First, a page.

For information, see --

3. And on March 29, The Shalom Center is sponsoring a 40th Anniversary New Interfaith Freedom Seder for the Earth, connected to the Blessing of the Sun that comes nine days later.   A Seder will be held in Washington, and we will share the text and liturgy ahead of time all across the country so that many communities can create their own Interfaith Freedom Seders for the Earth. For information, see --

If you want to take part in the MLK/ Inauguration planning and doing in your own community, and /or to take part in your own 40th Anniversary Interfaith Freedom Seder for the Earth, please write to let me know. Write at  Thanks!

If you are fasting for Yom Kippur, blessings for a profound and moving fast, followed by  strong and compassionate action to build the harvest sukkah of our lives.

If you are focusing on the Days of Awe brought us by our daily news even more than Days of Awe in a prayerbook,  may you be blessed with calm as you live through this storm in our vulnerable lives, with help from all your neighbors and from a government that comes to seek our common good, and with deep compassion for all who are suffering in this crisis -

(Rabbi Arthur Waskow)

To donate to the Shalom Center, click on our logo!

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The Shalom Center | 6711 Lincoln Drive | Philadelphia, PA  19119 | | 215.844.8494

wtorek, 07 października 2008
Sept. 30, 2008
----- Original Message -----
Sent: Monday, October 06, 2008 11:16 PM

[The simplest and -- we would hope! -- most nonpartisan issue in the coming elections is whether voters who are entitled to vote will be allowed to, and whether votes legitimately cast will be counted. As the title of this report suggests, this is also among the simplest of religious issues. I hope our readers will be vigilant for the sake of honesty in working to prevent or cure any disease of vote-thievery that emerges this fall. I hope this report, from the AFL-CIO, will be of use to you.  - AW]

 In four weeks, millions of  voters will go to the polls to choose our next president, Congress and state and local officials. But even if you are eligible to vote, you could be denied a ballot, illegally purged from the voting rolls or face challenges to your voting status. 

To ensure that every eligible voter can vote and have their vote counted, union members and activists are working through the AFL-CIO My Vote, My Right

voter protection project to ensure the ballot process is run fairly.  The National Campaign for Fair Elections launched and spotlighted a toll-free voting rights hotline, 1-866-OUR-VOTE, operated by a nonpartisan coalition of groups, including the Lawyers' Committee for Civil Rights and the AFL-CIO. )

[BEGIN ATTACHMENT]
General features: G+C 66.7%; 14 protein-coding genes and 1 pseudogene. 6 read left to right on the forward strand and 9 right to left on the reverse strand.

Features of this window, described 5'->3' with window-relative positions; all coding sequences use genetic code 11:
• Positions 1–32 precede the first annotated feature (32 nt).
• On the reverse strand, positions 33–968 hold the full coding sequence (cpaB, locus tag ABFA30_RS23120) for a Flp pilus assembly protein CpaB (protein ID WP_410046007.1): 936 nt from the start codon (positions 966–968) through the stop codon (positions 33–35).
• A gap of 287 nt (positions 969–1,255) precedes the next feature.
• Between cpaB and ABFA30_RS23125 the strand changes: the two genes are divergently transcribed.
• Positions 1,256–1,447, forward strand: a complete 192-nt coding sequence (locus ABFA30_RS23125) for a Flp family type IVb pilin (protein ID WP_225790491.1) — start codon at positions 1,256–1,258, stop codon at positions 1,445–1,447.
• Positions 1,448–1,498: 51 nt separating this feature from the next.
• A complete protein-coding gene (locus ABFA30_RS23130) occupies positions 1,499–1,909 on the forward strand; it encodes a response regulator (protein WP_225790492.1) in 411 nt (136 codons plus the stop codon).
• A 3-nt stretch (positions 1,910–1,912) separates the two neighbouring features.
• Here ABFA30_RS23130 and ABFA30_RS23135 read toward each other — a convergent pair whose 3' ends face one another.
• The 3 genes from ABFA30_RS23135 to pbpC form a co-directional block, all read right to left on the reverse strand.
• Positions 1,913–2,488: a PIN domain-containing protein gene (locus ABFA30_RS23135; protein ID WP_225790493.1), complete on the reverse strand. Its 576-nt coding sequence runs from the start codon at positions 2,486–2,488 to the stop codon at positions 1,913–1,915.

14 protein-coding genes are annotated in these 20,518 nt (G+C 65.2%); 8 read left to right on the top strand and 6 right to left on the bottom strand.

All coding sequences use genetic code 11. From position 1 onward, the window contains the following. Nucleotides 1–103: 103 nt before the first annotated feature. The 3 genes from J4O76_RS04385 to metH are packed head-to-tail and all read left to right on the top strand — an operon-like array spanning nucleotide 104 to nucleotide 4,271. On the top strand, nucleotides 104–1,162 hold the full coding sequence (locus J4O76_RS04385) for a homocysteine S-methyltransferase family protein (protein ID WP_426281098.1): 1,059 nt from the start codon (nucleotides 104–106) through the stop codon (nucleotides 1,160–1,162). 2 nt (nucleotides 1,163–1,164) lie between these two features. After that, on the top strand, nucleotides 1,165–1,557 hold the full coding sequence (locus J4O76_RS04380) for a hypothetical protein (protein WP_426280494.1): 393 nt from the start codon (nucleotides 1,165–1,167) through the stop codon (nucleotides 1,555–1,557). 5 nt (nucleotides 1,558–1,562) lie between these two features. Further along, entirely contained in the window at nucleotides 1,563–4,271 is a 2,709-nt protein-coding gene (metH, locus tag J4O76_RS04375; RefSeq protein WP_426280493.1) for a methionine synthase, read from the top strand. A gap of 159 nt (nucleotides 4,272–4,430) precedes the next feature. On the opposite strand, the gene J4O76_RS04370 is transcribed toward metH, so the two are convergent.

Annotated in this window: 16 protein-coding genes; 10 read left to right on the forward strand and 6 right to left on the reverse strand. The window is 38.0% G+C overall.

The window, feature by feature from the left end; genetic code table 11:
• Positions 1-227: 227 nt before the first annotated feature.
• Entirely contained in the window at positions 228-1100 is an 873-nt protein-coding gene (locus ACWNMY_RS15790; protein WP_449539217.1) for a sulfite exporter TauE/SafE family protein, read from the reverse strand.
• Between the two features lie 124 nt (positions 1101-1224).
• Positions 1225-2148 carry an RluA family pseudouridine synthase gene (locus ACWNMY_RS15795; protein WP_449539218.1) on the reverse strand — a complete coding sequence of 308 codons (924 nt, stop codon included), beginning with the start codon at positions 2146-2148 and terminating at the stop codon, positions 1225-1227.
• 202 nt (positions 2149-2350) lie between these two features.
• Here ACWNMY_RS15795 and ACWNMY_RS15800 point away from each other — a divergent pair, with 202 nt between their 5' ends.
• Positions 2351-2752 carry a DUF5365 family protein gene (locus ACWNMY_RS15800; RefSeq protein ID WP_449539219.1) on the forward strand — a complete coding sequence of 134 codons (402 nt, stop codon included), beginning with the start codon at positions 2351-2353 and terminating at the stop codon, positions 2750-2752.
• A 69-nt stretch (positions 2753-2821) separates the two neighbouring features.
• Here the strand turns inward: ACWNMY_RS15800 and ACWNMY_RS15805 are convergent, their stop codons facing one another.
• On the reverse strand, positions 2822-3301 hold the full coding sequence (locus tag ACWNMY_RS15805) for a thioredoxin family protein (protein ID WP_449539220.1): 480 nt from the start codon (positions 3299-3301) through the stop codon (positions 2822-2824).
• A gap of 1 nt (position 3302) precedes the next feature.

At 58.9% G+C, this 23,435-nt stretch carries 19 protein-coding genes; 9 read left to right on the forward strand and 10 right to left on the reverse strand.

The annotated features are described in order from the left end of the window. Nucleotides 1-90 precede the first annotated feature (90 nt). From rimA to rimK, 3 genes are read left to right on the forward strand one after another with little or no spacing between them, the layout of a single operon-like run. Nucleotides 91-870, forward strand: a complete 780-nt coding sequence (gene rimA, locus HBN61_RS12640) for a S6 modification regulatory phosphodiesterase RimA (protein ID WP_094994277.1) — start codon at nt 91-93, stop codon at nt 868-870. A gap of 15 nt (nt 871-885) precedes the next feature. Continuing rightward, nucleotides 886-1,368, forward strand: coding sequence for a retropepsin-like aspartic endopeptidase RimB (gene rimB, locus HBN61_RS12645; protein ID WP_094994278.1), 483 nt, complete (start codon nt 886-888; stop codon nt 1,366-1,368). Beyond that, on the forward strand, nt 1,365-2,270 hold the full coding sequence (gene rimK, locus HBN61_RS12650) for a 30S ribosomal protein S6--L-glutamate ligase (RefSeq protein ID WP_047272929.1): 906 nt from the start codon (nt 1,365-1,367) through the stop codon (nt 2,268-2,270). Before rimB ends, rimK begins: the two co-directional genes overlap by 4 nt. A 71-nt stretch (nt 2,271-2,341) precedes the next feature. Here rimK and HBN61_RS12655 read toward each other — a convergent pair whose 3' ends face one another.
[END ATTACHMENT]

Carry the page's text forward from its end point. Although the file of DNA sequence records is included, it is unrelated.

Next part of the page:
A new report released by the nonpartisan Brennan Center for Justice at New York University School of Law finds that states are secretly purging roles with no supervision or national standards. As a result, the cleaning up of voter rolls is not as precise as it should be and eligible voters are often wrongly removed. 

The report calls the nationwide purging process "chaotic," "shrouded in secrecy," "riddled with inaccuracies," "prone to error" and "vulnerable to manipulation."

The report uncovers widespread errors in voter purges, including the purges of 700 voters in Muscogee County, Ga., 10,000 voters in Mississippi and 7,000 in Louisiana. Read or download the report, Voter Purges, here.

It cites Muscogee County, where a county official removed 700 people from voter rolls allegedly for criminal convictions. But many of the people who received letters informing them of the purge had never even received a parking ticket. In Mississippi, a local election official recently discovered that another official had wrongly purged 10,000 voters "from her home computer."

In another report, the public interest group USPIRG shows 19 states are ignoring federal law, which prohibits voter purges 90 days before a federal election. Those states include the key battleground states of Colorado, Ohio and Nevada. To learn more and to read the report, click here.

Some state officials are using various techniques to try and suppress the vote. A new website,, recently learned about "caging" plan for parts of  Florida. Caging is a process in which letters are sent to registered voters and when the letter is returned, the voter's name is taken off the rolls.

The plan was to send letters to voters in majority black districts, including soldiers at an army base in the black community in Jacksonville. Of course, many of the soldiers might not be on base anymore, points out Steal Back Your Vote founder Greg Palast. He has teamed up with Robert Kennedy Jr. to put together a comic book guide for voters to take your vote back. Check out their video here        

In Ohio, the AFL-CIO and SEIU District 1199 filed briefs in a successful effort to stop state officials from suppressing student voting. Officials in the Buckeye State challenged Secretary of State Jennifer Brunner's ruling that a state law allows some early voters to register and vote on the same day. A recently enacted state law allows residents, for the first time in a general presidential election, to vote early by absentee ballot without providing a justification. But with a huge voter registration effort to get college students, some officials sought to nullify the law. The state Supreme Court and the federal courts upheld Brunner's interpretation of the law.